A tarnuk (Wurundjeri name) was a drinking vessel made from the rounded burl of a tree. The burl was cut and then hollowed out. Two holes may be drilled on either side to allow for a handle.


There were many different toys our kids would play with. Many toys were miniature versions of tools and weapons the adults would used like digging sticks or shields. The kids also played with dolls and balls made of wrapped possum furs that could be thrown and kicked around.


The woomera is a tool used to help throw a spear a longer distance. It was made of wood and was roughly the length of the throwers arm. One end was a handle and the other had a sharpened piece of wood which was tied to the main part of the tool with kangaroo or emu sinew. It could also be used as a shield and weapon on its own.

Video 1 background image Video 1 background image

Wil-im-ee Moor-ring (Mount William Quarry). Image source: State Library Victoria.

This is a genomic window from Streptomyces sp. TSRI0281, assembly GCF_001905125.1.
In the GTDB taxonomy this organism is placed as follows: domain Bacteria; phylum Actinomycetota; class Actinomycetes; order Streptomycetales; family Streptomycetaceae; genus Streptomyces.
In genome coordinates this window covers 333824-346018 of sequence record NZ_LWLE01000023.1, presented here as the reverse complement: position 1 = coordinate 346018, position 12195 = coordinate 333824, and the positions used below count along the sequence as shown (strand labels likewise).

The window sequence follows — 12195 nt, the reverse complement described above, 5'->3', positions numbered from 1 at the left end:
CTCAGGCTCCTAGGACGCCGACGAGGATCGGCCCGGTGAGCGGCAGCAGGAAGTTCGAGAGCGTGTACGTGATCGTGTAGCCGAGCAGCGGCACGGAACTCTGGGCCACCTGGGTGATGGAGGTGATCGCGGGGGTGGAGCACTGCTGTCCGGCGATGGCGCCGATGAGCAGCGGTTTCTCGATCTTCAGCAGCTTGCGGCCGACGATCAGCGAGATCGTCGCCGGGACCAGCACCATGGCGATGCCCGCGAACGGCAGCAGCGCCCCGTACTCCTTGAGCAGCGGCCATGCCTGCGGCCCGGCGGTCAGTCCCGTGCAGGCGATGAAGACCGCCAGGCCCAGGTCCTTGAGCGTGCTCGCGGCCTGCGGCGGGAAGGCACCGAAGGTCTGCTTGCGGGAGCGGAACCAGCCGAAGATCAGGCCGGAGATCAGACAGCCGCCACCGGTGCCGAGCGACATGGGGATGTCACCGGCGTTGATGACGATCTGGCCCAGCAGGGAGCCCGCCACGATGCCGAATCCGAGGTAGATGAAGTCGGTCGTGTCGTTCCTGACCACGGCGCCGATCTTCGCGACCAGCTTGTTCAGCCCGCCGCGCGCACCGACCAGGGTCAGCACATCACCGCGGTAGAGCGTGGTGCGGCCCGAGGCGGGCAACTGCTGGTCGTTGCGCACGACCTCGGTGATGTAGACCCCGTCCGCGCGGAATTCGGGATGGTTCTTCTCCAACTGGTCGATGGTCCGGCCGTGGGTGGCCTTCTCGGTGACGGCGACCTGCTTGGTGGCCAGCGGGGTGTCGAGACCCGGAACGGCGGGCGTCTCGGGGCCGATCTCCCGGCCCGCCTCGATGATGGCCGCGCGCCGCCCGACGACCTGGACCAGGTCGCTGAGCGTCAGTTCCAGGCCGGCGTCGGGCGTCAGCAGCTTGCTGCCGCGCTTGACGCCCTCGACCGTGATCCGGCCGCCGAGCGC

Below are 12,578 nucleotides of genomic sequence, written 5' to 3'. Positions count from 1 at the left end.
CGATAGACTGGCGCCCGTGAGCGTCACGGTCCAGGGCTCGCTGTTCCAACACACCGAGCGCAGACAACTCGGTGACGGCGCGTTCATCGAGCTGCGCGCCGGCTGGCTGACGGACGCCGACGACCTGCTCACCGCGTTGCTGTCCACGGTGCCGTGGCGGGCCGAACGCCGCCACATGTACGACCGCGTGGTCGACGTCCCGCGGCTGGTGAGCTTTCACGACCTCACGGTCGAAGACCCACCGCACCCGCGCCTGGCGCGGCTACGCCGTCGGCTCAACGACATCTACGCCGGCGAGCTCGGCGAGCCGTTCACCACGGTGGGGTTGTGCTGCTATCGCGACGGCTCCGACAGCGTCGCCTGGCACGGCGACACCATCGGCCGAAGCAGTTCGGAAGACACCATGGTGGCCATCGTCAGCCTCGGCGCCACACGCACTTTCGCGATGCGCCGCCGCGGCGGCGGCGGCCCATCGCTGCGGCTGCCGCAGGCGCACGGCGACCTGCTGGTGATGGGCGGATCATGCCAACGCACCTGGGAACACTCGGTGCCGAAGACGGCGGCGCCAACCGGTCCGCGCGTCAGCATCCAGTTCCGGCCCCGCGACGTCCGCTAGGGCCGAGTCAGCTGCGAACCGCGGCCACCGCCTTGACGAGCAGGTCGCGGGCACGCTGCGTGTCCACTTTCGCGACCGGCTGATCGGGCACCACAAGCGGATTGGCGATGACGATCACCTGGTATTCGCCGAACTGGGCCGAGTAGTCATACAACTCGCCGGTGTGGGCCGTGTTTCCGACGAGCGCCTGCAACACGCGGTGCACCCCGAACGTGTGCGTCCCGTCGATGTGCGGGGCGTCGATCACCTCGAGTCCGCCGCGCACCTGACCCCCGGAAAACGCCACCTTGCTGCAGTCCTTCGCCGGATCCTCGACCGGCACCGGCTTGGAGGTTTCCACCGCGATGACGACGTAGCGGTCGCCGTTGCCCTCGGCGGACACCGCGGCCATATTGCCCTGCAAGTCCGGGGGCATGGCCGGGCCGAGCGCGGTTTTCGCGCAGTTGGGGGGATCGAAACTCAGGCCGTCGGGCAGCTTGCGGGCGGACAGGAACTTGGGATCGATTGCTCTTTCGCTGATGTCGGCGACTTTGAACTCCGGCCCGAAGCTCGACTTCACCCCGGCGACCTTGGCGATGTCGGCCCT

Wil-im-ee Moor-ring (Mount William Quarry)

A central site for Aboriginal technology and innovation is the Wil-im-ee Moor-ring Quarry (Mount William Quarry) on Wurundjeri Country. This quarry was mined for greenstone, which could then be made into axe heads, hatchets and other tools. There were an estimated 268 mining pits, some several metres deep. The greenstone was then ground with sandstone to be sharpened into tools. 

The tools made from the greenstone were highly important as they were used for construction, catching animals and more. The stone was traded with other Mobs, with many people travelling long distances to purchase the prized stones. Greenstone from Wil-im-ee Moor-ring had been found hundreds of kilometres away, including in South Australia and Queensland. 

The land of Wil-im-ee Moor-ring was returned to Wurundjeri people in 2012 and it is now managed by the Wurundjeri Tribe Council.